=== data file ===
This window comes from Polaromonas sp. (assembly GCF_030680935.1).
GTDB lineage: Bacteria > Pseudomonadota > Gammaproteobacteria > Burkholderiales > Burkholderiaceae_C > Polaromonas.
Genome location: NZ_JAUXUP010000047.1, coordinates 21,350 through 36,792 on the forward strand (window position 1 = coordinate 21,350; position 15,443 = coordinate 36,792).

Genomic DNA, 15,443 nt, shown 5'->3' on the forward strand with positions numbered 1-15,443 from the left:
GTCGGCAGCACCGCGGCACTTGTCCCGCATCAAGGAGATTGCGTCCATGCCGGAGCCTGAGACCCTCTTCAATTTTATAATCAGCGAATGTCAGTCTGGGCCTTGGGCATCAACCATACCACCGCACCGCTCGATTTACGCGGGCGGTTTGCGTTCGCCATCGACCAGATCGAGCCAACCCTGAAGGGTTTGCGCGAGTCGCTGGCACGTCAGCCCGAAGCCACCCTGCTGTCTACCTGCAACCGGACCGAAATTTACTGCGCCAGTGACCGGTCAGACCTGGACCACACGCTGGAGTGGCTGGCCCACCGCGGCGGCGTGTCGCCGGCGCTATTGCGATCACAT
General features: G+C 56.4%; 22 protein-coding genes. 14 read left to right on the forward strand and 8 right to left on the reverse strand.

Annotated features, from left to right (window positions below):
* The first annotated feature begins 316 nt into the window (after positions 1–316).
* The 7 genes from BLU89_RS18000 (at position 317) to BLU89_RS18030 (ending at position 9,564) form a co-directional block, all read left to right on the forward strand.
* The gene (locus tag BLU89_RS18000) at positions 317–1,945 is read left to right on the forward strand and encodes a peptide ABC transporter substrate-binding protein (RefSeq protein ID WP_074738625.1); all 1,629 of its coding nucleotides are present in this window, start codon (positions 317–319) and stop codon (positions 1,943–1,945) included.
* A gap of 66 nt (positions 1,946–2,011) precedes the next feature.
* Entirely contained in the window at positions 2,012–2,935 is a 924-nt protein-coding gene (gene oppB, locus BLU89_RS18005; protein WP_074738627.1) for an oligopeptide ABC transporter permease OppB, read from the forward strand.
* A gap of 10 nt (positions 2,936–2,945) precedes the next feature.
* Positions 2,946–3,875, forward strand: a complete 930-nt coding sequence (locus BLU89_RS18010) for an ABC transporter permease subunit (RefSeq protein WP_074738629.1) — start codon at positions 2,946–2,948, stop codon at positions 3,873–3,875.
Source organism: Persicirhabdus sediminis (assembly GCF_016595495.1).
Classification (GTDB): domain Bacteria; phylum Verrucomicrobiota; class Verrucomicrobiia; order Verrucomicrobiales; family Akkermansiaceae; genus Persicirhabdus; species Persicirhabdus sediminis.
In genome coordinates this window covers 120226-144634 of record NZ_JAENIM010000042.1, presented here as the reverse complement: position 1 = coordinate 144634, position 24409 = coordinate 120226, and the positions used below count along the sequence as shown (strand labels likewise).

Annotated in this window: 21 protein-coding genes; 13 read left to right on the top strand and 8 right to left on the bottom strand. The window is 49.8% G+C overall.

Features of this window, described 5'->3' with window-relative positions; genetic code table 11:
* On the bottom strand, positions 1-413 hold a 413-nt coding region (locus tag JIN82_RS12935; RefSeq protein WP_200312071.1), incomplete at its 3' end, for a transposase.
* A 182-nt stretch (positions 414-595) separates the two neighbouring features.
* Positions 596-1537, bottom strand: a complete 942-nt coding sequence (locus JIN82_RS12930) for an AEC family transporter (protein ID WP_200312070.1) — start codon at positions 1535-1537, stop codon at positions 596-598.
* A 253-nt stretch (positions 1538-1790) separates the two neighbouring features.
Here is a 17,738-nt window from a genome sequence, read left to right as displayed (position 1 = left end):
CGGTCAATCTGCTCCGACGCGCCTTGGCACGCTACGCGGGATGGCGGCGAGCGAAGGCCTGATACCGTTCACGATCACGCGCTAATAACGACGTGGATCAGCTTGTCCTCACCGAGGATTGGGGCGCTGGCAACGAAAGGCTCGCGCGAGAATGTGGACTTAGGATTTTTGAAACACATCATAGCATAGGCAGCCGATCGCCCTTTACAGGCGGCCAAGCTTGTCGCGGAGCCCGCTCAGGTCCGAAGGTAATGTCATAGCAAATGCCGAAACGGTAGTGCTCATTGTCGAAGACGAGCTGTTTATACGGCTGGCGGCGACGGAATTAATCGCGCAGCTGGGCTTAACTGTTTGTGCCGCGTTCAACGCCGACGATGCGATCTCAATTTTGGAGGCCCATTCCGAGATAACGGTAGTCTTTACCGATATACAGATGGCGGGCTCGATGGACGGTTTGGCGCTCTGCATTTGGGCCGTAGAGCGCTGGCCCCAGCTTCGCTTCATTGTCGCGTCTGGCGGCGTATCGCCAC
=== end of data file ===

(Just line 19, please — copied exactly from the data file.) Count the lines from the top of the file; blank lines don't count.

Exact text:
Features of this window, described 5'->3' with window-relative positions; genetic code table 11: